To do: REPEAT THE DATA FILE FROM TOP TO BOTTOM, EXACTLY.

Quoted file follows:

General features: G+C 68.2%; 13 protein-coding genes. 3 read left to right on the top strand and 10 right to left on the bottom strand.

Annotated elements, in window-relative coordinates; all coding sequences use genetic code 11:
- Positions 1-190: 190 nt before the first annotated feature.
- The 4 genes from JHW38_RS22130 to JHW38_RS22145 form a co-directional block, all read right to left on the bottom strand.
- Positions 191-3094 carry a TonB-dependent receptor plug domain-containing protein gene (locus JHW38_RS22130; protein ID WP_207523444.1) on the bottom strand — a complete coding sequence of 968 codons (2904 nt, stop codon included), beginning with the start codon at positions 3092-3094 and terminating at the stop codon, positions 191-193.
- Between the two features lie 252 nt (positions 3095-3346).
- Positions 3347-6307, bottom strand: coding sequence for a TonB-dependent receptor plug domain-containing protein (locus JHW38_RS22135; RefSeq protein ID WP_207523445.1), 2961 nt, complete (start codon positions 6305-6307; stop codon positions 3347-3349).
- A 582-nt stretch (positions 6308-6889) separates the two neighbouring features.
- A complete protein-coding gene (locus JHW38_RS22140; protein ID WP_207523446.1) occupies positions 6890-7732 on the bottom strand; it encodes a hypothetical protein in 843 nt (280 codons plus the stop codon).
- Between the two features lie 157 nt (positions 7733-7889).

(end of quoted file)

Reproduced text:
General features: G+C 68.2%; 13 protein-coding genes. 3 read left to right on the top strand and 10 right to left on the bottom strand.

Annotated elements, in window-relative coordinates; all coding sequences use genetic code 11:
- Positions 1-190: 190 nt before the first annotated feature.
- The 4 genes from JHW38_RS22130 to JHW38_RS22145 form a co-directional block, all read right to left on the bottom strand.
- Positions 191-3094 carry a TonB-dependent receptor plug domain-containing protein gene (locus JHW38_RS22130; protein ID WP_207523444.1) on the bottom strand — a complete coding sequence of 968 codons (2904 nt, stop codon included), beginning with the start codon at positions 3092-3094 and terminating at the stop codon, positions 191-193.
- Between the two features lie 252 nt (positions 3095-3346).
- Positions 3347-6307, bottom strand: coding sequence for a TonB-dependent receptor plug domain-containing protein (locus JHW38_RS22135; RefSeq protein ID WP_207523445.1), 2961 nt, complete (start codon positions 6305-6307; stop codon positions 3347-3349).
- A 582-nt stretch (positions 6308-6889) separates the two neighbouring features.
- A complete protein-coding gene (locus JHW38_RS22140; protein ID WP_207523446.1) occupies positions 6890-7732 on the bottom strand; it encodes a hypothetical protein in 843 nt (280 codons plus the stop codon).
- Between the two features lie 157 nt (positions 7733-7889).